Megan Rothenberger '02, associate professor of biology and environmental science & studies, and Will Pfadenhauer '20, environmental science and studies Twitter
Rothenberger knows the power of mentorship. When she was a Lafayette biology major, she received guidance from faculty mentors who helped her identify her passion for conservation biology. Today, as a Lafayette faculty member, she’s inspiring the next generation of scientists. Pfadenhauer is one of them.
When Pfadenhauer joined Rothenberger’s “lab family” in 2018, he expressed interest in investigating the impact light pollution has on wildlife. While Pfadenhauer’s idea builds upon previous work done in the lab (one of Rothenberger’s research interests entails monitoring vernal pools, important amphibian habitats), it was a novel proposition. “Usually students who join my lab take a little nibble in a new direction, but Will took a big bite,” Rothenberger says. “I hadn’t done anything with artificial light at all. His work has enabled us to take our amphibian conservation research in a new direction.”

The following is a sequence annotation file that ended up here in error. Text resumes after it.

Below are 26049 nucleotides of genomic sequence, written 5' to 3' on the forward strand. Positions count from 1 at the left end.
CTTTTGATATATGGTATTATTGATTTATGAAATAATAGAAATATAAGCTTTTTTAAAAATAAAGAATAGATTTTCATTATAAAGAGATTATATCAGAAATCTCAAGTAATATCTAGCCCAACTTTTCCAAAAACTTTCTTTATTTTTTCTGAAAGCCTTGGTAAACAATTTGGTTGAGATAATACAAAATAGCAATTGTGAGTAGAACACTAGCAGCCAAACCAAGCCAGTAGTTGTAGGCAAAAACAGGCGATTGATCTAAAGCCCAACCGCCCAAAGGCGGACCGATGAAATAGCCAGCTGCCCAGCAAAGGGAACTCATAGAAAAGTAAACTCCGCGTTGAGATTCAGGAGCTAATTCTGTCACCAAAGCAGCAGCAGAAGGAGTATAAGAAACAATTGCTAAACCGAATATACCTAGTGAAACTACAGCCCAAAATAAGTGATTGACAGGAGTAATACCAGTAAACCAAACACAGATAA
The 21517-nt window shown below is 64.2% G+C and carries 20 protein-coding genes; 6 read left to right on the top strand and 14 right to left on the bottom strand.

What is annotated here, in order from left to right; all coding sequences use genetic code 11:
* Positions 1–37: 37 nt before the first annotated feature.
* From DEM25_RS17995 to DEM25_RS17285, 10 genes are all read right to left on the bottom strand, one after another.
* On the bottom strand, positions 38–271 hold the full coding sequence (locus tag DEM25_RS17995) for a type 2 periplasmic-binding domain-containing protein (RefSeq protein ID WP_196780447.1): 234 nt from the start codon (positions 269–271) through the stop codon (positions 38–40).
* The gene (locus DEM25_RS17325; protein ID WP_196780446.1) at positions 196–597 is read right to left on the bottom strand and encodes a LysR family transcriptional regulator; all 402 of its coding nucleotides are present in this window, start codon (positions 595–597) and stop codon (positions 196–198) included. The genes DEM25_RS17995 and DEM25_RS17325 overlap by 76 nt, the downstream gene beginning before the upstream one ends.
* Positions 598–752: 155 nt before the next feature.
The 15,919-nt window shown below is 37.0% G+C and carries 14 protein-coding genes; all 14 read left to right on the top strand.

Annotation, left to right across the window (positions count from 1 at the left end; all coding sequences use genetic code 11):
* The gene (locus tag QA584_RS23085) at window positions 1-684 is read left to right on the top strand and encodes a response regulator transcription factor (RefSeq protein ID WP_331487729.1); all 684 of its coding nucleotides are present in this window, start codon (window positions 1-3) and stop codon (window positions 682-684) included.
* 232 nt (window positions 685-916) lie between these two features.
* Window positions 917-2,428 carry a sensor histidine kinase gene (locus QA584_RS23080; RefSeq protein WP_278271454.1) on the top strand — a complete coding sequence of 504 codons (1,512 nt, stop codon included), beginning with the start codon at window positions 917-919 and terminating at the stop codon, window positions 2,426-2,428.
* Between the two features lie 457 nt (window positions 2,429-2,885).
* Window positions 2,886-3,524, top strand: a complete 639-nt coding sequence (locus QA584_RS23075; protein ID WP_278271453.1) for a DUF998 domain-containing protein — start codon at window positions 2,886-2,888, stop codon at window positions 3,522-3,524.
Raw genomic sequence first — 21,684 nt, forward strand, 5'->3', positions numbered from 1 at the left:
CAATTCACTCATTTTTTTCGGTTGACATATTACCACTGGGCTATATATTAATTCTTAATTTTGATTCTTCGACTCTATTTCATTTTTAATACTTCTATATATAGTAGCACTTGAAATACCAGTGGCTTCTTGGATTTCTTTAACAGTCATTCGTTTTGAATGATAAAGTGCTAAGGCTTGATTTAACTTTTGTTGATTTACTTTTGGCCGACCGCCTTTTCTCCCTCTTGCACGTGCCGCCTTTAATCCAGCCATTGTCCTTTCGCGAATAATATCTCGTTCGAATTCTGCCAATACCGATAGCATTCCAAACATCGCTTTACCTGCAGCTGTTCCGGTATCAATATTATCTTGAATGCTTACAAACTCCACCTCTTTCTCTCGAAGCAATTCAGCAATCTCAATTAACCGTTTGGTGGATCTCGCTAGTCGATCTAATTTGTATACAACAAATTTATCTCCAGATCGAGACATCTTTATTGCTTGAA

A core part of their work is data collection: Each month, on the new moon, they travel to 18 different study sites in the Lehigh Valley to collect light data, a process that can take up to four hours. They also are developing wood frogs in the lab; in the spring, they will study how this vernal pool species reacts to varying levels of light pollution.
“Artificial light at night is a really pressing and important topic that we still know relatively little about,” Pfadenhauer says. “No one has established a sound method for simulating artificial light at night from natural environments in a laboratory setting, and I’m hopeful the method I’ve designed for this will be successful. Anytime you have a chance to do research in this field, it’s not just an opportunity to learn more about what you’re studying, it’s also a chance to become a better scientist, thinker, and environmental steward.”
Pfadenhauer plans to go to grad school with the ambition of one day becoming a professor—just like his mentor.